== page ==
Mark Dredze

     Johns Hopkins University
Research Scientist Human Language Technology Center of Excellence (HLTCOE)
Assistant Research Professor Department of Computer Science
Center for Language and Speech Processing (CLSP)
Machine Learning Group
Center for Population Health Information Technology (CPHIT), Bloomberg
Health Sciences Informatics, School of Medicine
Social Media and Health Research Group
Social Media for Public Health
Institute for Global Tobacco Control
Contact:   |  www.cs.jhu.edu/~mdredze   www.dredze.com  |  @mdredze
Office: Stieff 181    (410) 516-6786        ORCID: 0000-0002-0422-2474        Google Scholar Profile

I get a lot of emails asking me for data or code from one of my papers. If you are wondering, the answer is yes! I try to provide both data and code so that others can reproduce or compare against my results. Sadly, I don't always post data or code due to the lack of time, but I usually make them available if you email me.

Datasets

TAC 2009 Entity Linking [Link]
A collection of manually linked training examples to supplement those provided in the TAC 2009 KBP task. These are described in my Coling 2010 paper on entity linking. If you use this data, please cite:
Mark Dredze, Paul McNamee, Delip Rao, Adam Gerber, Tim Finin. Entity Disambiguation for Knowledge Base Population. Conference on Computational Linguistics (Coling), 2010.

Image Spam Dataset [Link]
A collection of ham and spam images taken from real user email.

Multi-Domain Sentiment Dataset [Link]
Product reviews from several different product types taken from Amazon.com.

Attachment Prediction Email (Email for data)
Enron emails annotated with attachment information and cleaned of numerous artifacts inserted by email programs.

Twitter First Name, Last Name, and Location Clusters [Link]
A set of clusters extracted from Twitter that contains firstnames, lastnames, and locations. We used this in our NAACL 2013 paper.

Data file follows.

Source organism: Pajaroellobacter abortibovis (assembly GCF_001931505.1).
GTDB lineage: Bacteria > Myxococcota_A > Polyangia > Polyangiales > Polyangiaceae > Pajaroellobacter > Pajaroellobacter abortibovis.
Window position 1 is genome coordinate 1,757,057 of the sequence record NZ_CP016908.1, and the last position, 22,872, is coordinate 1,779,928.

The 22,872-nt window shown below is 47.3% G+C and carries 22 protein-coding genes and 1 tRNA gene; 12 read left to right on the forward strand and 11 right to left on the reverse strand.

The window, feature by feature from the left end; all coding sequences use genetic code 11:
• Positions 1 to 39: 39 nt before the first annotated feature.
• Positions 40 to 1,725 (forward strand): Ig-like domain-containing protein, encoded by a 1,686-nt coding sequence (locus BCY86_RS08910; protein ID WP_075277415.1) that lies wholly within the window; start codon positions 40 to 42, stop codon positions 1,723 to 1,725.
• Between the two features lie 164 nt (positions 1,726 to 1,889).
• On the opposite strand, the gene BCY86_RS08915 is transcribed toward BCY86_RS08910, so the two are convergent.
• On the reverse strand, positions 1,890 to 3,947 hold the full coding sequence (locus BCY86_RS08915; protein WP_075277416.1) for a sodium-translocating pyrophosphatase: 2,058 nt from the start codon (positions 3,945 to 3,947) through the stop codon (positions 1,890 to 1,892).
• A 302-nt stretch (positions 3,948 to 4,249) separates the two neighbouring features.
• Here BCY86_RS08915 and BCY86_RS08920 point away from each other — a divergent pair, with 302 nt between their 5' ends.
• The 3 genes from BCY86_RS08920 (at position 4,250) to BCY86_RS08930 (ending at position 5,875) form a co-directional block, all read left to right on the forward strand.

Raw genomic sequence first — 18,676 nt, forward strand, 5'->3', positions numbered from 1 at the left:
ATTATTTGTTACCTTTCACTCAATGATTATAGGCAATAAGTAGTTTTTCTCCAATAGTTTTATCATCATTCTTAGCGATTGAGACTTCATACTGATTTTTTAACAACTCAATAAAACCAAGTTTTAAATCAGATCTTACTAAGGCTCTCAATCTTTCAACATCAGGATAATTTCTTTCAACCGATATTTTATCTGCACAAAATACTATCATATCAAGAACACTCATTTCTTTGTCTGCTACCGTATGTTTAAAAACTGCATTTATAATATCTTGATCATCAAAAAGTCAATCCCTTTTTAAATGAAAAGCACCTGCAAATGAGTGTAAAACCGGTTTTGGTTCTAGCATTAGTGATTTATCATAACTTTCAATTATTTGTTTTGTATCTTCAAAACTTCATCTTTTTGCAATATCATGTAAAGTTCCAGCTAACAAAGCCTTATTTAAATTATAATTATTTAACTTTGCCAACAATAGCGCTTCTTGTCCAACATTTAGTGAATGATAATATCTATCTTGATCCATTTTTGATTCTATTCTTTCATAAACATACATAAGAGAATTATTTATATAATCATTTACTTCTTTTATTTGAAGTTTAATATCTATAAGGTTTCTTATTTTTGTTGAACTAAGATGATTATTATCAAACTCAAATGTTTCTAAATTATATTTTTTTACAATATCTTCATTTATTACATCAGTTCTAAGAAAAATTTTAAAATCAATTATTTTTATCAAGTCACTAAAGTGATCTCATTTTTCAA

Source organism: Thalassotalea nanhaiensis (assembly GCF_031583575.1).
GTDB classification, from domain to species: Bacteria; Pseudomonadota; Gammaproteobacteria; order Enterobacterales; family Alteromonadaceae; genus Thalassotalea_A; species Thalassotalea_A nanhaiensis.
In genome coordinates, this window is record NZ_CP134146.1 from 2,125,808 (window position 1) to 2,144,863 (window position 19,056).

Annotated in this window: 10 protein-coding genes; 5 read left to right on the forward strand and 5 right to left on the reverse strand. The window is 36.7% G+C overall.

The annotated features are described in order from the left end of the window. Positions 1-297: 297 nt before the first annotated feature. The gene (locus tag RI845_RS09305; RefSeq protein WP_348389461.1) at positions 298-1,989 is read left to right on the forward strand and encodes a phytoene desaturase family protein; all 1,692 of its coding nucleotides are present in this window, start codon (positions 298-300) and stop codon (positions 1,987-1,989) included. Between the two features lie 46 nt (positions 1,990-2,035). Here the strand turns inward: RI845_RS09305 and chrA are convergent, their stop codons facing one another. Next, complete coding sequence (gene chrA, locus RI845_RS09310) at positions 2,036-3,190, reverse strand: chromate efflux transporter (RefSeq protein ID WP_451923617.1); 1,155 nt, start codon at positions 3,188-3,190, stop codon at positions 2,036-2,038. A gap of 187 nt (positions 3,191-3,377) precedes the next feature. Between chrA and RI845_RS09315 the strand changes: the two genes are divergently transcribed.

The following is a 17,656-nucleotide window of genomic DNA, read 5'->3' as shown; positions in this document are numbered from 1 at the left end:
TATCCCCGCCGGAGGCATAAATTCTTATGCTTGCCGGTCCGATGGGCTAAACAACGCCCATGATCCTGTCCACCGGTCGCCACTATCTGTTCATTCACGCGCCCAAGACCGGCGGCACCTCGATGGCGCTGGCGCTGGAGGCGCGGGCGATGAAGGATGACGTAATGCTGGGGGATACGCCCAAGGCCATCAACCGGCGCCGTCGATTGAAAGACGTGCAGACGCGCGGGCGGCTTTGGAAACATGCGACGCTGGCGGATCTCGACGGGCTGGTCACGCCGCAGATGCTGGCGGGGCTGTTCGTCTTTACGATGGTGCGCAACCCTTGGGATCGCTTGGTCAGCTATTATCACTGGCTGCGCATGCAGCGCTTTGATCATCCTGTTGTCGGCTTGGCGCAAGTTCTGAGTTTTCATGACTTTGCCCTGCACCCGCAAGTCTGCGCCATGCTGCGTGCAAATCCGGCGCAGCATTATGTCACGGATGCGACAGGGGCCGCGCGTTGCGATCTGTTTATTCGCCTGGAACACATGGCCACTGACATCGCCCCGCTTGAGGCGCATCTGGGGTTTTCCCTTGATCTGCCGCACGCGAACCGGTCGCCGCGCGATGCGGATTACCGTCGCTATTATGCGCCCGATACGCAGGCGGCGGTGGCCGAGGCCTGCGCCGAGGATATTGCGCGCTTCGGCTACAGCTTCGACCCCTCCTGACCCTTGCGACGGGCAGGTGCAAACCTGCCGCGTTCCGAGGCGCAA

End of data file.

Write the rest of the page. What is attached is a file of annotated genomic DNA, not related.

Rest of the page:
Twitter Hurricane Sandy Dataset [Link]
A collection of tweets from areas hit by hurricane Sandy (2012) in the United States. This dataset is meant for research in social media disaster response.

Twitter Named Entity Recognition Dataset [Link]
A collection of tweets tagged for named entities. These were created as described in this paper. Thanks to Dirk Hovy for preparing the data as part of his LREC 2014 paper, which contains a larger collection of Twitter NER data.

Influenza Twitter Annotations [Link]
These annotations were created for the paper:
Alex Lamb, Michael J. Paul, Mark Dredze. Separating Fact from Fear: Tracking Flu Infections on Twitter. North American Chapter of the Association for Computational Linguistics (NAACL), 2013.
The annotations label tweets are related to influenza, awareness vs. infection and if the tweet is about the author or someone else. The files include tweet ids which you can use to download the data.

Health Twitter Annotations [Link]
These annotations were created for the paper:
Michael J. Paul, Mark Dredze. A Model for Mining Public Health Topics from Twitter. Technical Report -, Johns Hopkins University, 2011.
The annotations label tweets as they relate to health. The annotations are described on page 2 of the paper. The file includes tweet ids which you can use to download the data.

Twitter Health Keywords [Link]
These files contain the keywords we use to collect and identify health related tweets.

Twitter Grammy XDoc Corpus: Entity Linking and Disambiguation [Link]
This corpus contains tweets about the Grammy Award ceromony annotated for entity linking and cross document coreference resolution (entity disambigutation). The corpus is described in our 2016 EMNLP workshop paper at SocialNLP.

Named Entity Recognition and Entity Linking for Speech [Link]
This corpus contains broadcast news transcripts annotated for named entities and entity linking against the TAC KBP 2009 corpus. This was used in our NAACL 2015 paper "Entity Linking for Spoken Language" and in our 2011 Interspeech paper "OOV Sensitive Named-Entity Recognition in Speech".

Flu Vaccination Tweets [Link]